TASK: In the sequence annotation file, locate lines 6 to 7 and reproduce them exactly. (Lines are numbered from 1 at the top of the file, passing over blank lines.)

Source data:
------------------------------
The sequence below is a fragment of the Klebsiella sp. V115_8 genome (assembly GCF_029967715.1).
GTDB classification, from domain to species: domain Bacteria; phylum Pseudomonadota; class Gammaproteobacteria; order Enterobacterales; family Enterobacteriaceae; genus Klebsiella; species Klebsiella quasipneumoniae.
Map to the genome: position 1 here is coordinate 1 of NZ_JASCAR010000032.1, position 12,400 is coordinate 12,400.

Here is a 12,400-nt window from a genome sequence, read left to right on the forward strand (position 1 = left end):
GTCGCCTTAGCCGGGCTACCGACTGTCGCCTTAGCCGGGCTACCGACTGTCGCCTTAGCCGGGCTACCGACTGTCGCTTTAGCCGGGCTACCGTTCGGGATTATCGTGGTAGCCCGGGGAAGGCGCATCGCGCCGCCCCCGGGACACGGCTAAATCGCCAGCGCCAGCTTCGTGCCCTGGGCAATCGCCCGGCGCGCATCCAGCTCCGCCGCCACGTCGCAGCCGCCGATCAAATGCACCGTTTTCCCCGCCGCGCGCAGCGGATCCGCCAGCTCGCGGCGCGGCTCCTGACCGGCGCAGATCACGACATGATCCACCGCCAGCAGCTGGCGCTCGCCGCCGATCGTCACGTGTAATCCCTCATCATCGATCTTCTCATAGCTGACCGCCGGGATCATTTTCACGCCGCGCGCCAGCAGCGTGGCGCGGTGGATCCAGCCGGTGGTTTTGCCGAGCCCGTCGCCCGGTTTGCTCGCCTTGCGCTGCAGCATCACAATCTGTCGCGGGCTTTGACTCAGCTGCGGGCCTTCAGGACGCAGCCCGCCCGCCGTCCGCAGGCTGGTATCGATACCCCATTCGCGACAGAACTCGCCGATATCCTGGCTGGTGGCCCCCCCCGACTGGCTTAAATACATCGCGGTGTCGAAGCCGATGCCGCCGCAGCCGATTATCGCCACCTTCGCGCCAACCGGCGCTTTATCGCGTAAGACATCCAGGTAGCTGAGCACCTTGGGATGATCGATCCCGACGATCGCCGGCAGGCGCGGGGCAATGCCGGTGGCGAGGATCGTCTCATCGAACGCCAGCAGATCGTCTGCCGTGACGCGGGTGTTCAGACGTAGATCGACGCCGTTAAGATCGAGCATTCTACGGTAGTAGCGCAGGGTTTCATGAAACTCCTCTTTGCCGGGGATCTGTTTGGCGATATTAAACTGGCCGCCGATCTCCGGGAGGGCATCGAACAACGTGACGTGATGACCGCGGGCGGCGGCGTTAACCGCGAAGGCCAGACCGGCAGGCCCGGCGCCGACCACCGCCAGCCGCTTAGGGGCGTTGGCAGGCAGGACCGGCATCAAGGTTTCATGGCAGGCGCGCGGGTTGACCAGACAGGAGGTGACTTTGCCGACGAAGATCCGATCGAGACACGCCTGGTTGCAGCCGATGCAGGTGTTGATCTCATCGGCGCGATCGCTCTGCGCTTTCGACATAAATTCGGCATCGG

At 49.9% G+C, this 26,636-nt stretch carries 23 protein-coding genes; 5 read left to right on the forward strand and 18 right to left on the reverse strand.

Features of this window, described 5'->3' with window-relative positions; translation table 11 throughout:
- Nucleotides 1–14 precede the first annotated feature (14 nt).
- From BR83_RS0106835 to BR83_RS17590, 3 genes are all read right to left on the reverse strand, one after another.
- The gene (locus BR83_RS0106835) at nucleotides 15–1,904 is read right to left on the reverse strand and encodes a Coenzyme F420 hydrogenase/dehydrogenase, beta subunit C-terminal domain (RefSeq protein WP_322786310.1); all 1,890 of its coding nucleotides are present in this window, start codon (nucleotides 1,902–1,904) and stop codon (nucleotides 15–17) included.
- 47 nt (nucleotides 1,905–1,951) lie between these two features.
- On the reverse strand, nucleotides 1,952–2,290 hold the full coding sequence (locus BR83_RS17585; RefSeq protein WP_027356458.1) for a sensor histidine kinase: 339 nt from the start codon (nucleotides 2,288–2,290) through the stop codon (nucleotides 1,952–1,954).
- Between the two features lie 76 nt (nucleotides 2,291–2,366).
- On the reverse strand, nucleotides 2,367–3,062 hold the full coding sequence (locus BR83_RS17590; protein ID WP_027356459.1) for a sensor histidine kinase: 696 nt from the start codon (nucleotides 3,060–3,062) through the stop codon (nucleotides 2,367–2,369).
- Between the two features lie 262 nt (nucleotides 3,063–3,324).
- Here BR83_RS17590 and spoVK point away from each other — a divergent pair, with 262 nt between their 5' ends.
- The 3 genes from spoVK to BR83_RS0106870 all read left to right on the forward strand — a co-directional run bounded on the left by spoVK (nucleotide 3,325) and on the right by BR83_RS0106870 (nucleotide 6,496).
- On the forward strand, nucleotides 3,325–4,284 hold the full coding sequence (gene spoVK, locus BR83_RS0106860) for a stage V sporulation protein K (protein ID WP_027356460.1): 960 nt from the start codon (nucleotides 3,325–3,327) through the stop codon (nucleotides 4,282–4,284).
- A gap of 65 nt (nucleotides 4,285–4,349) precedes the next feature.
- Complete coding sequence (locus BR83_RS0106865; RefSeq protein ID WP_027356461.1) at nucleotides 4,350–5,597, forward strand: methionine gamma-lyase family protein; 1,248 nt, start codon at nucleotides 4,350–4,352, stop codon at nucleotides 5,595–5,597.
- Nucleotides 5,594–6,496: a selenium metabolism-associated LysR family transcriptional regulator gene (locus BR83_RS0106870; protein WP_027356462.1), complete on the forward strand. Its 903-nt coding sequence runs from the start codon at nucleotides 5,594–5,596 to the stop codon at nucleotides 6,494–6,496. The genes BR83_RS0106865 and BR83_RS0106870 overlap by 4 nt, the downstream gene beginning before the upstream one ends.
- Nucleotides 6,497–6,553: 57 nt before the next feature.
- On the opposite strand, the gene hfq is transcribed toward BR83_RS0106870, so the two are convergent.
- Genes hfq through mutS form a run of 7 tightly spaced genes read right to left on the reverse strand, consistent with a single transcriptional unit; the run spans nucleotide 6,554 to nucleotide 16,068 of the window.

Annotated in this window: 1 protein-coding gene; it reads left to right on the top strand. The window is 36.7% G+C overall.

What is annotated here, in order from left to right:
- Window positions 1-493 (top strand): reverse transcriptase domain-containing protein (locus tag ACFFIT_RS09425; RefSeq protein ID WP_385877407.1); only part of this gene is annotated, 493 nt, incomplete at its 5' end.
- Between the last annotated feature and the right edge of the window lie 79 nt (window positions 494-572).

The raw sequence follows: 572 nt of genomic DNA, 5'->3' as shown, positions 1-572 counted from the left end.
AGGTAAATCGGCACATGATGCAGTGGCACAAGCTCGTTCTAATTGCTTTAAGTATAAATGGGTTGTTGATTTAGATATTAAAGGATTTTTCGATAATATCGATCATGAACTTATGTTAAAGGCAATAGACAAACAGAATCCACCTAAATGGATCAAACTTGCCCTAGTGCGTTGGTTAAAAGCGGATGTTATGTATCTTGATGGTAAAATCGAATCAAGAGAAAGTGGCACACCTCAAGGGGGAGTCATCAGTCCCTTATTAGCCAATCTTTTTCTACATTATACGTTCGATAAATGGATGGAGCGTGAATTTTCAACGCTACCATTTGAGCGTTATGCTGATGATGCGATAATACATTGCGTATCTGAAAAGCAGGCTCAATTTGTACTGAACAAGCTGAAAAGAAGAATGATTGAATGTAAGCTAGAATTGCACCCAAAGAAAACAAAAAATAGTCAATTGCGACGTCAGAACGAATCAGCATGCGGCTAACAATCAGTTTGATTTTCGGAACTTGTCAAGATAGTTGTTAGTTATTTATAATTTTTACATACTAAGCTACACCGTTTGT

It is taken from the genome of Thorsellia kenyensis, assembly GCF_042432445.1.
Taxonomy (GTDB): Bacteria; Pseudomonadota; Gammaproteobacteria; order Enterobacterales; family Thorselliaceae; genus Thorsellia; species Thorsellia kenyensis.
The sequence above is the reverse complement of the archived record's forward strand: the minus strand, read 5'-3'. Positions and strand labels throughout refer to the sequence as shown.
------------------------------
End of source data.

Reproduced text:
At 49.9% G+C, this 26,636-nt stretch carries 23 protein-coding genes; 5 read left to right on the forward strand and 18 right to left on the reverse strand.

Features of this window, described 5'->3' with window-relative positions; translation table 11 throughout: